WEP

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Related to Wired Equivalent Privacy: WPA

WEP

(Wired Equivalent Privacy) An IEEE standard security protocol for wireless 802.11 networks. Introduced in 1997, WEP was found to be very inadequate and was superseded by WPA, WPA2 and 802.11i. Its authentication method was extremely weak and even helped an attacker decipher the secret encryption key. As a result, WEP authentication was dropped from the Wi-Fi specification.

Passwords Are Required
WEP uses passwords that are entered manually at both ends (see preshared keys). Using the RC4 encryption algorithm, WEP originally specified a 40-bit key, but was later boosted to 104 bits. Combined with a 24-bit initialization vector, WEP is often touted as having a 128-bit key. See WPA, 802.11i and initialization vector.
References in periodicals archive ?
Recently, a group of respected security researchers at the University of California-Berkeley discovered the vulnerabilities of the Wired Equivalent Privacy algorithm (WEP).
In a mixed environment, access points will typically use a lowest-common-denominator cipher as the group cipher, such as wired equivalent privacy or temporal key integrity protocol, to allow both 802.
11i will offer a new version of the Wired Equivalent Privacy (WEP) security protocol that uses a 128-bit key instead of the 40-bit key currently in use.
In addition, it supports an array of security features such as 64/128-bit Wired Equivalent Privacy (WEP), Cisco Compatible Extensions (CCX), Wi-Fi(TM) Protected Access (WPA), Temporal Key Integrity Protocol (TKIP), and the Advanced Encryption Standard (AES-CCMP).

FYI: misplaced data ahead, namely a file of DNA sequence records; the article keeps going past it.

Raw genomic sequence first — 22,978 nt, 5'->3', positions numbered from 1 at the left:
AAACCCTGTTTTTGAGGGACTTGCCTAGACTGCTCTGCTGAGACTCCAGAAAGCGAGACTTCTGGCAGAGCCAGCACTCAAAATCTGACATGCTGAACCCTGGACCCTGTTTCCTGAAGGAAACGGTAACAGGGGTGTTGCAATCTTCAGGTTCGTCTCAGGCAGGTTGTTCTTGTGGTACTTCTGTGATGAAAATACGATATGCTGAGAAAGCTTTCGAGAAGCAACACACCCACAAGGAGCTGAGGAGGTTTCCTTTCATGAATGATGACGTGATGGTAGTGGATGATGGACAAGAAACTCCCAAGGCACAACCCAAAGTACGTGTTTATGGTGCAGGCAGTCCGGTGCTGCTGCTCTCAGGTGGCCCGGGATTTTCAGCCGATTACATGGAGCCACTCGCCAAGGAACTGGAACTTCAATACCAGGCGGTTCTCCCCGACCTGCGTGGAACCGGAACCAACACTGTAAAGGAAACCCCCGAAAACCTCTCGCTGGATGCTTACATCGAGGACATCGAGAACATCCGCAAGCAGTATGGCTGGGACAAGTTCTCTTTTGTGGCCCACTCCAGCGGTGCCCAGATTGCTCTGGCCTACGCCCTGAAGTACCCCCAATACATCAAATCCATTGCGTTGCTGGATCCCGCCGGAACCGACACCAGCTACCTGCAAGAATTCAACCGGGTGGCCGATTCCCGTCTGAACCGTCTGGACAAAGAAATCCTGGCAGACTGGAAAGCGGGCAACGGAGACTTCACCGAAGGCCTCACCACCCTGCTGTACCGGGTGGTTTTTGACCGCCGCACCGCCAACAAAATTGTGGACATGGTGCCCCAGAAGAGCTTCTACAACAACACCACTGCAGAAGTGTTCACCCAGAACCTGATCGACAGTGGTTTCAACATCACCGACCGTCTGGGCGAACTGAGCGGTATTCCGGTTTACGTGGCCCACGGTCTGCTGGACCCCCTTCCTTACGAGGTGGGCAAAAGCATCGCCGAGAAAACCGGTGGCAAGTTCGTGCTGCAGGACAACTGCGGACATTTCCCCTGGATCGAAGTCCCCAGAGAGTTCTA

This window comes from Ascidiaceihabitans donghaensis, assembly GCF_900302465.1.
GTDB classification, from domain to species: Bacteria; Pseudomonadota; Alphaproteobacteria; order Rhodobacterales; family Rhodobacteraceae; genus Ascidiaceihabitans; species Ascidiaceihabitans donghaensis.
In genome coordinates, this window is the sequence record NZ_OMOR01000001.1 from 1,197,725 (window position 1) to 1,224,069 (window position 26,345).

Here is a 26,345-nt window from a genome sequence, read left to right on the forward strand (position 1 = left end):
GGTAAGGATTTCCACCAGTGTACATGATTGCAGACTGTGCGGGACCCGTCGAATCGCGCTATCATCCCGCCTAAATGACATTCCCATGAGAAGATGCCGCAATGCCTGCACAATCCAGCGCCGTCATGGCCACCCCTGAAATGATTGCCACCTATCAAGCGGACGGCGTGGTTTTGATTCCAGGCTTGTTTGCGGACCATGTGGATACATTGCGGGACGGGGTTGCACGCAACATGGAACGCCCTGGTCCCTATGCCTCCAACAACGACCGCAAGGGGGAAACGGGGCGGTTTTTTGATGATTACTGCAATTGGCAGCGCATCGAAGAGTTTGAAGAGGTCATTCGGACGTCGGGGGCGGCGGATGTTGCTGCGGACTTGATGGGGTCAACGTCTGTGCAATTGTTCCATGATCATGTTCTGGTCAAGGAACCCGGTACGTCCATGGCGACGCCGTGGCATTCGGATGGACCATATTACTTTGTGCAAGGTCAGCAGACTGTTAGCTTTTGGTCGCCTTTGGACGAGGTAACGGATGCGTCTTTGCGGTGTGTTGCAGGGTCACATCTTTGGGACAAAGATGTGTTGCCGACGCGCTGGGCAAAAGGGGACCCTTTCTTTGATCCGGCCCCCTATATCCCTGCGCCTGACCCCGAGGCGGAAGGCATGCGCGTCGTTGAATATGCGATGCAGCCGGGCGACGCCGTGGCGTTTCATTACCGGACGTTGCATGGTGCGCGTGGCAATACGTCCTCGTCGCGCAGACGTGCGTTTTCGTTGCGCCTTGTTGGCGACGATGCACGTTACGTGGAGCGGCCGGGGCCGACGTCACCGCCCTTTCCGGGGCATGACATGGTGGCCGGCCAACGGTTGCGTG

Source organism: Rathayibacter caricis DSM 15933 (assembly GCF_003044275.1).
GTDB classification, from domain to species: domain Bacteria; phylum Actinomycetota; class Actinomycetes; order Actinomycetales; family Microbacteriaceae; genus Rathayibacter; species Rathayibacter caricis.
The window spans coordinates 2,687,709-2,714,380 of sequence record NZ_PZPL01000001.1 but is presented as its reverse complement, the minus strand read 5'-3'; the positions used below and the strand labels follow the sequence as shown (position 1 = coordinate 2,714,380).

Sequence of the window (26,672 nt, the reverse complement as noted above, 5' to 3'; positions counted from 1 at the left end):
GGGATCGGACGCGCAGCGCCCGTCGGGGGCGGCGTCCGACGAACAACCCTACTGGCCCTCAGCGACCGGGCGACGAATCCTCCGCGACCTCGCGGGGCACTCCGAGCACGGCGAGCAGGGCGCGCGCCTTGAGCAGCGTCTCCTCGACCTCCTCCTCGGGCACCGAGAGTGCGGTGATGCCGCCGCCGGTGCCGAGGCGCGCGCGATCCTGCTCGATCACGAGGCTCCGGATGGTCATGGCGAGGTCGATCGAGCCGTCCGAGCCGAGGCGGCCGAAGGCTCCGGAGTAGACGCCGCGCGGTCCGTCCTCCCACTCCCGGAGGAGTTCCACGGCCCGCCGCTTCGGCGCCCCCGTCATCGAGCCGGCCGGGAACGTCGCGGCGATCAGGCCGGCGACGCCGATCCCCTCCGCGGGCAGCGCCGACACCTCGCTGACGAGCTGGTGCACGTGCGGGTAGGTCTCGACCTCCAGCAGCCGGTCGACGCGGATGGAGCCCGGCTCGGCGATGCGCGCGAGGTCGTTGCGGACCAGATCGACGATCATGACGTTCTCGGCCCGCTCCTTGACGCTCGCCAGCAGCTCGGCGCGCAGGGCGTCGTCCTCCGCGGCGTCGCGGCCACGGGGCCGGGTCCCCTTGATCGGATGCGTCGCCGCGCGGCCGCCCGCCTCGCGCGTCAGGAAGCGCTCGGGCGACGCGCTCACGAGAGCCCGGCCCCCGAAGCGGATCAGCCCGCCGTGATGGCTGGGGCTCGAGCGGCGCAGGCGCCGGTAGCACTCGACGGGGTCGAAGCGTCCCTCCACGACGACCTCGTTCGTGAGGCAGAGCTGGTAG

The SWL-2000 provides encryption security at up to 128 bits using Wired Equivalent Privacy (WEP) security.
Some solutions include access point security, wired equivalent privacy (WEP), network IDs, media access control (MAC) address identification, vendor specific authentication, and virtual private networks.
In fact, nearly sixty percent (60 %) of APs were using Wired Equivalent Privacy (WEP), the weakest protocol for wireless data encryption, which can be compromised in minutes but is in wide use today.
11 standard included a set of security features known as wired equivalent privacy (WEP) that had serious shortcomings right from the start.
Implementing Media Access Control (MAC) Authentication along with Wired Equivalent Privacy (WEP) gives the D-LinkAir DWL-900AP a more secure method for connecting several locations wirelessly, alleviating the fear of intrusion.
In April, AirDefense unveiled its WEP Cloaking[TM] module, the first and only technology for global retailers and other companies using the Wired Equivalent Privacy (WEP) security standard to protect wireless networks.
Enable 128-bit or greater wired equivalent privacy (WEP) encryption, where possible.